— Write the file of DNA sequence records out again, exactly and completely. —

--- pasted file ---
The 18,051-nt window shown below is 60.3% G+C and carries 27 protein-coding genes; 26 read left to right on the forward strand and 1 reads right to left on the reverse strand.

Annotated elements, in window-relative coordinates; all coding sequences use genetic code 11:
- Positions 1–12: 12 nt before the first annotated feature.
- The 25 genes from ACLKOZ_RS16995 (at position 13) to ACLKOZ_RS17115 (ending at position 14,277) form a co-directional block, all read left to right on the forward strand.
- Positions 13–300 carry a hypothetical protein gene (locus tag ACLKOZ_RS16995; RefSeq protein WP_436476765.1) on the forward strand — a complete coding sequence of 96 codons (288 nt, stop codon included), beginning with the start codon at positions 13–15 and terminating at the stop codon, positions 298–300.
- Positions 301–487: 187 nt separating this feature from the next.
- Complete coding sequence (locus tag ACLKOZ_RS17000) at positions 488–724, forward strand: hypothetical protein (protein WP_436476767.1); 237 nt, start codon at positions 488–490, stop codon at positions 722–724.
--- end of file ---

The 18,051-nt window shown below is 60.3% G+C and carries 27 protein-coding genes; 26 read left to right on the forward strand and 1 reads right to left on the reverse strand.

Annotated elements, in window-relative coordinates; all coding sequences use genetic code 11:
- Positions 1–12: 12 nt before the first annotated feature.
- The 25 genes from ACLKOZ_RS16995 (at position 13) to ACLKOZ_RS17115 (ending at position 14,277) form a co-directional block, all read left to right on the forward strand.
- Positions 13–300 carry a hypothetical protein gene (locus tag ACLKOZ_RS16995; RefSeq protein WP_436476765.1) on the forward strand — a complete coding sequence of 96 codons (288 nt, stop codon included), beginning with the start codon at positions 13–15 and terminating at the stop codon, positions 298–300.
- Positions 301–487: 187 nt separating this feature from the next.
- Complete coding sequence (locus tag ACLKOZ_RS17000) at positions 488–724, forward strand: hypothetical protein (protein WP_436476767.1); 237 nt, start codon at positions 488–490, stop codon at positions 722–724.